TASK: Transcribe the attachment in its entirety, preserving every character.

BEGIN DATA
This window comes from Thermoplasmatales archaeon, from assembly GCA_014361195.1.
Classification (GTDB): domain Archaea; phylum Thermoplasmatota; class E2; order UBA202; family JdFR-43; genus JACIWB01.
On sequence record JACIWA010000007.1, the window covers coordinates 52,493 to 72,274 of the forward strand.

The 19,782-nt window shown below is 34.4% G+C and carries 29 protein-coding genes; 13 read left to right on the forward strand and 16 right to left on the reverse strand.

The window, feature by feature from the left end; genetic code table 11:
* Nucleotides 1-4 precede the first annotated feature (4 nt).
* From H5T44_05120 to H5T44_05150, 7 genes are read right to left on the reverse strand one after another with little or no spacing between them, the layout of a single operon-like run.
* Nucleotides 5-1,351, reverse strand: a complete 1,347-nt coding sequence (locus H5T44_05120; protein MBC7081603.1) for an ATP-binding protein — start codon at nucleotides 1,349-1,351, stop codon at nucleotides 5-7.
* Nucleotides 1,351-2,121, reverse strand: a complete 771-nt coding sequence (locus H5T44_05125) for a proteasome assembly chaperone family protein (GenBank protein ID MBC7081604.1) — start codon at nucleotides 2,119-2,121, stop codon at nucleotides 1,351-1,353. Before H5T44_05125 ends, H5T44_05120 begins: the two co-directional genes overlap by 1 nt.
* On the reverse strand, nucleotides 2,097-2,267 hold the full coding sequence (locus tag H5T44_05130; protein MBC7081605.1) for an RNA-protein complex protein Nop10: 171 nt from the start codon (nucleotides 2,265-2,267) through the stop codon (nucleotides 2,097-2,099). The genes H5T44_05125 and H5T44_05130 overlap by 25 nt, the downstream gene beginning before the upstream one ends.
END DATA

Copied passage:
This window comes from Thermoplasmatales archaeon, from assembly GCA_014361195.1.
Classification (GTDB): domain Archaea; phylum Thermoplasmatota; class E2; order UBA202; family JdFR-43; genus JACIWB01.
On sequence record JACIWA010000007.1, the window covers coordinates 52,493 to 72,274 of the forward strand.

The 19,782-nt window shown below is 34.4% G+C and carries 29 protein-coding genes; 13 read left to right on the forward strand and 16 right to left on the reverse strand.

The window, feature by feature from the left end; genetic code table 11:
* Nucleotides 1-4 precede the first annotated feature (4 nt).
* From H5T44_05120 to H5T44_05150, 7 genes are read right to left on the reverse strand one after another with little or no spacing between them, the layout of a single operon-like run.
* Nucleotides 5-1,351, reverse strand: a complete 1,347-nt coding sequence (locus H5T44_05120; protein MBC7081603.1) for an ATP-binding protein — start codon at nucleotides 1,349-1,351, stop codon at nucleotides 5-7.
* Nucleotides 1,351-2,121, reverse strand: a complete 771-nt coding sequence (locus H5T44_05125) for a proteasome assembly chaperone family protein (GenBank protein ID MBC7081604.1) — start codon at nucleotides 2,119-2,121, stop codon at nucleotides 1,351-1,353. Before H5T44_05125 ends, H5T44_05120 begins: the two co-directional genes overlap by 1 nt.
* On the reverse strand, nucleotides 2,097-2,267 hold the full coding sequence (locus tag H5T44_05130; protein MBC7081605.1) for an RNA-protein complex protein Nop10: 171 nt from the start codon (nucleotides 2,265-2,267) through the stop codon (nucleotides 2,097-2,099). The genes H5T44_05125 and H5T44_05130 overlap by 25 nt, the downstream gene beginning before the upstream one ends.